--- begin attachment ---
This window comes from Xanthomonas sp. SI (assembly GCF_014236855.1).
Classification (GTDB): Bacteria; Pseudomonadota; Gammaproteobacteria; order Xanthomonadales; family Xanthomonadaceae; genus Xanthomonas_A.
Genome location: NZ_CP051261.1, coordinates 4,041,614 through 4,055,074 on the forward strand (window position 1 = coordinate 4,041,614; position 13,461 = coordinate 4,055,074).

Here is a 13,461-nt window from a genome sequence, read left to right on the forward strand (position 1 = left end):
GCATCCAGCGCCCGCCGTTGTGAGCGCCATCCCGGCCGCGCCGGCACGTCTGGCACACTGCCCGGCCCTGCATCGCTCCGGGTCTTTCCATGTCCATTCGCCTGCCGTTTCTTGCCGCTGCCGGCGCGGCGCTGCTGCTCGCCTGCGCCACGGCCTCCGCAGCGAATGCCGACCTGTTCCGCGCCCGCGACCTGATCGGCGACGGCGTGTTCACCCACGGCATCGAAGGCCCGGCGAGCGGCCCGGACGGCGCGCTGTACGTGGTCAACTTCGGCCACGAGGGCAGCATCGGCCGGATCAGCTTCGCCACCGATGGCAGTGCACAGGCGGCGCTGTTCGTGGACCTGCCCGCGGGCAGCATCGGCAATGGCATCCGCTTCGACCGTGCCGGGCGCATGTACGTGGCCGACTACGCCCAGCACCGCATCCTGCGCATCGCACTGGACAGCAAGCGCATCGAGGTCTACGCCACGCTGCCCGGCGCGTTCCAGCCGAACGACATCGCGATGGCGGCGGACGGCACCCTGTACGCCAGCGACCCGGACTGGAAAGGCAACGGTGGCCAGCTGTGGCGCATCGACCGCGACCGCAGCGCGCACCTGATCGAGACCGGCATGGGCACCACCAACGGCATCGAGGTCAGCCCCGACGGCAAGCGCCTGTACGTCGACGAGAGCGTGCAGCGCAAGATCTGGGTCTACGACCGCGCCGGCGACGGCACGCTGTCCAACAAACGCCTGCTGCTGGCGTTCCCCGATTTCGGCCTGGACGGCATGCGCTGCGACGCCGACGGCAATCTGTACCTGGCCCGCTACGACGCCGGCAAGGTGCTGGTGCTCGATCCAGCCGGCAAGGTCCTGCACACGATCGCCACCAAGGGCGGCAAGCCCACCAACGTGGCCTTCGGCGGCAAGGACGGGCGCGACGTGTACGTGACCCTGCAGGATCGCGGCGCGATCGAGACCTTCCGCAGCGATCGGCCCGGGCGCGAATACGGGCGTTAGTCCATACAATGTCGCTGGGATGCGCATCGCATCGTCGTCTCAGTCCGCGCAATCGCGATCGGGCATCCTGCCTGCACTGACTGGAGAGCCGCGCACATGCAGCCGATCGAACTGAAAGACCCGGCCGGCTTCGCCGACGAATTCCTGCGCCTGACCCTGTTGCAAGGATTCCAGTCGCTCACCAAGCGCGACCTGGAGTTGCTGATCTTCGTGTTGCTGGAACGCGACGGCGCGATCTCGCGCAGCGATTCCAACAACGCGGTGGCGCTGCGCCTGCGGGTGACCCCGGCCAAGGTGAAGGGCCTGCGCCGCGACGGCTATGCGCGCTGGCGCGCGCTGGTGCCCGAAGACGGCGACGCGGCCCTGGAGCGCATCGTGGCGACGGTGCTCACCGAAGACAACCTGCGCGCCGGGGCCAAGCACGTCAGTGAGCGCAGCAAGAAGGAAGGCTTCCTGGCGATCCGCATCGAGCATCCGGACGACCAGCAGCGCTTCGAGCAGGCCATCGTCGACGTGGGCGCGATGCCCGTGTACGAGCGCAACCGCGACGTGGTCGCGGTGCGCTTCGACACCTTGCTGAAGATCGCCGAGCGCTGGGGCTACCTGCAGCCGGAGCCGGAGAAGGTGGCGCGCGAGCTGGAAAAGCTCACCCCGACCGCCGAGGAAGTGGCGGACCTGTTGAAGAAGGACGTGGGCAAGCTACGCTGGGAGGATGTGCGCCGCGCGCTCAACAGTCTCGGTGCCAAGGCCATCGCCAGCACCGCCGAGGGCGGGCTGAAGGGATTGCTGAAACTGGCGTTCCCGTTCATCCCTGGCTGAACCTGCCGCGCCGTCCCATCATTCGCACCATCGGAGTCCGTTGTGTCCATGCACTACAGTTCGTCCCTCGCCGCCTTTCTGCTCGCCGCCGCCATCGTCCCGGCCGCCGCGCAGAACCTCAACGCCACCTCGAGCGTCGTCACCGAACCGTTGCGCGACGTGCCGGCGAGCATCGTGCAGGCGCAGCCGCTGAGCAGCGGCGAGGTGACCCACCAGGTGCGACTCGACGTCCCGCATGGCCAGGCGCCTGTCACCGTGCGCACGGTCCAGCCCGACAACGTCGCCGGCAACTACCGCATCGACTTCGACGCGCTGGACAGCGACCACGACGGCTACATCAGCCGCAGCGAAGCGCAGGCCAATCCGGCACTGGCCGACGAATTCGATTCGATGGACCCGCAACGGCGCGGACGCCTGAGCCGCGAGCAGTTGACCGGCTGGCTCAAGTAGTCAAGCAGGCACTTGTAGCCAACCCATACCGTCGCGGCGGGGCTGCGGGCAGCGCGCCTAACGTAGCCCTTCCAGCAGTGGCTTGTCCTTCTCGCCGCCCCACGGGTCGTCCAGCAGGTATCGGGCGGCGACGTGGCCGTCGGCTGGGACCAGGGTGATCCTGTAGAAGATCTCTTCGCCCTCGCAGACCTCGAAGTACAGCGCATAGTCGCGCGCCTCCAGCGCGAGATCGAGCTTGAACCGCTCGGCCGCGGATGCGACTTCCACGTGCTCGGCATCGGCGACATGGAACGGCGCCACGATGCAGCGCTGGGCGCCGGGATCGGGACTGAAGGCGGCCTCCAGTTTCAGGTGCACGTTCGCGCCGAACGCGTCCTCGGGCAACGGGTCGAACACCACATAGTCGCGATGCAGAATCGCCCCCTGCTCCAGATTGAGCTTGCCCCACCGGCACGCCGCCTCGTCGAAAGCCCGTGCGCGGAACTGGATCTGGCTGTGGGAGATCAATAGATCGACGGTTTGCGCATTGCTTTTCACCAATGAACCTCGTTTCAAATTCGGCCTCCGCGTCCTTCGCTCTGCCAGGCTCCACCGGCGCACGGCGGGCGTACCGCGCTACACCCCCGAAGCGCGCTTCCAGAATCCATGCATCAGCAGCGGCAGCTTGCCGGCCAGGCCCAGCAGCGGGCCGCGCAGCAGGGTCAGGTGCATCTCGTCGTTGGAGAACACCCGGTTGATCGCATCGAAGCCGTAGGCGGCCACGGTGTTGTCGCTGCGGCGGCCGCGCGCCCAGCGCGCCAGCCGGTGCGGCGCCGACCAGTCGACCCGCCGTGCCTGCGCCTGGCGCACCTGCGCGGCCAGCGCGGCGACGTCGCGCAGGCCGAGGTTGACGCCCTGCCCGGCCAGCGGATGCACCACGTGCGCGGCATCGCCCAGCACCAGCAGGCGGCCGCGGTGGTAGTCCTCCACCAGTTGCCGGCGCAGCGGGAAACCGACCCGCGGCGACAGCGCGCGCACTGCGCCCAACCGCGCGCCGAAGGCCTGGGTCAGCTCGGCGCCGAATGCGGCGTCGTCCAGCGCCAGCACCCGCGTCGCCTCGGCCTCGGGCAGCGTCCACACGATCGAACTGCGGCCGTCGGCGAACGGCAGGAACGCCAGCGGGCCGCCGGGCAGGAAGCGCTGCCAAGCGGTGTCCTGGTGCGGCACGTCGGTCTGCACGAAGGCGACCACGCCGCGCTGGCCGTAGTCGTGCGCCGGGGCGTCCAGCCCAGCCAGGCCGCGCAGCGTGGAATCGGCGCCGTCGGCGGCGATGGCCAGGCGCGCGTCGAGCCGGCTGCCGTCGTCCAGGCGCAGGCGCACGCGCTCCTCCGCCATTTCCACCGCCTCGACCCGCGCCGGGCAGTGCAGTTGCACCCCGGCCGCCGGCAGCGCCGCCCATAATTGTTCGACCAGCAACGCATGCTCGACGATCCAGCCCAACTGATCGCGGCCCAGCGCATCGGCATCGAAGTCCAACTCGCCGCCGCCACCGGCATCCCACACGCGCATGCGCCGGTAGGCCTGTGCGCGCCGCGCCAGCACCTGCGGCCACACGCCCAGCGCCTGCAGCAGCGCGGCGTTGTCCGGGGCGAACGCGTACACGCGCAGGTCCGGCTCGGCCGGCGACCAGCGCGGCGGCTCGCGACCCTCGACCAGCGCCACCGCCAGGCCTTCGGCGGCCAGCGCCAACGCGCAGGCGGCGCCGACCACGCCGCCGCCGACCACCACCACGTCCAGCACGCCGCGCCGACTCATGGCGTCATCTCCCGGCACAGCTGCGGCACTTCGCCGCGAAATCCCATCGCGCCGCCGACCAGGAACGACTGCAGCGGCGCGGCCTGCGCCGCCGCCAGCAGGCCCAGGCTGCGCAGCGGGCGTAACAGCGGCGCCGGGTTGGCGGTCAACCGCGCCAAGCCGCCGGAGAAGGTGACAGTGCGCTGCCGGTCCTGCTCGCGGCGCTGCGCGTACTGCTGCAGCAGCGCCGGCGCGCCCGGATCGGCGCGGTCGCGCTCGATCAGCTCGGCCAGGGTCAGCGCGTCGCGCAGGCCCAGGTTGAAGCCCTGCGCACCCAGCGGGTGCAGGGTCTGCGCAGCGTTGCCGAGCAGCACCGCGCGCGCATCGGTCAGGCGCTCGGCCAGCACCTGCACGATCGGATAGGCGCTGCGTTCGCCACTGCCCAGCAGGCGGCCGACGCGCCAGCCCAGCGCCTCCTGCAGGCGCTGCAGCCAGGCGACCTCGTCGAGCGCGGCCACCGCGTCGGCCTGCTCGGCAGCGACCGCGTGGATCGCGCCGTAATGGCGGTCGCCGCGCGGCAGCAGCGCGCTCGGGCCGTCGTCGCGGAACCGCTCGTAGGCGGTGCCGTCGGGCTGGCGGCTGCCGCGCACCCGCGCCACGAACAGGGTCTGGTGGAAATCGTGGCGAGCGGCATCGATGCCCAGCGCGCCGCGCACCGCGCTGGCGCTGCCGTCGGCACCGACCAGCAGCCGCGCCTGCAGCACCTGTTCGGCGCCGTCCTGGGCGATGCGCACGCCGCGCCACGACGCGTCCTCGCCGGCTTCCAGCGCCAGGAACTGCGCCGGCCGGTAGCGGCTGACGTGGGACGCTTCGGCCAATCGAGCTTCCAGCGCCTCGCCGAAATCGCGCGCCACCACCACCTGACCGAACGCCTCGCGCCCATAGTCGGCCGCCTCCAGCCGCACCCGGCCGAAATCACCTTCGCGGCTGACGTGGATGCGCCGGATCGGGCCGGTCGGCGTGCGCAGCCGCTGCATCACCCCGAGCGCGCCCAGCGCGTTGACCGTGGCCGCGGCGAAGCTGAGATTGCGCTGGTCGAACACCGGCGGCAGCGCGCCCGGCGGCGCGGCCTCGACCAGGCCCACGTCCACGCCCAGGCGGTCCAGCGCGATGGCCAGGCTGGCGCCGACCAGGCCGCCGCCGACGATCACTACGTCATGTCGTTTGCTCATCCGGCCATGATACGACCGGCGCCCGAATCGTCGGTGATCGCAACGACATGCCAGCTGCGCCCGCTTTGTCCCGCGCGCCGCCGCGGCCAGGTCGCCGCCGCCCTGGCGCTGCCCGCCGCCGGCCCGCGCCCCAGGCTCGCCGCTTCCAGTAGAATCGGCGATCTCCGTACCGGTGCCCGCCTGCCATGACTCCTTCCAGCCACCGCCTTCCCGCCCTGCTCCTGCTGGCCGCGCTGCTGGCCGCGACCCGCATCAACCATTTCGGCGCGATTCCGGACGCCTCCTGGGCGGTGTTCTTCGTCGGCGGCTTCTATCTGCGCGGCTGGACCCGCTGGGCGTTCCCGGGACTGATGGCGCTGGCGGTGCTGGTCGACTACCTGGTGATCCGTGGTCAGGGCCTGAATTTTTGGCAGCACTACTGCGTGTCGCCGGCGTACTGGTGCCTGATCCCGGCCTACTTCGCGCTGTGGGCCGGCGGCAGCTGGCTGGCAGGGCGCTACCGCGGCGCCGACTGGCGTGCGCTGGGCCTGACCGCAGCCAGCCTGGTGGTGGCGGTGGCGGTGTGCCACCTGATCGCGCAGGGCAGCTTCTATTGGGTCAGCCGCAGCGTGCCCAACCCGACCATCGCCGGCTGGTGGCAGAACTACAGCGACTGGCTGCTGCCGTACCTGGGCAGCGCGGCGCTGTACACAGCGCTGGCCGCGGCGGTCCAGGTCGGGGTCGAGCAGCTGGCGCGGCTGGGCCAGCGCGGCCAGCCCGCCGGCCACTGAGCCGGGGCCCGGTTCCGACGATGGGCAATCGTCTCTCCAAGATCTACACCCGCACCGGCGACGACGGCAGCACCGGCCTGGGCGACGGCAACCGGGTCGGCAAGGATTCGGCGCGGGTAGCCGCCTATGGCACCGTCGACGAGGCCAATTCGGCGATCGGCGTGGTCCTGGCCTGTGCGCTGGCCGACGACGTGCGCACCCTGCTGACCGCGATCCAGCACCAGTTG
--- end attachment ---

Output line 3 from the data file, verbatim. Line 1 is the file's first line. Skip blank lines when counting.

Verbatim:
Genome location: NZ_CP051261.1, coordinates 4,041,614 through 4,055,074 on the forward strand (window position 1 = coordinate 4,041,614; position 13,461 = coordinate 4,055,074).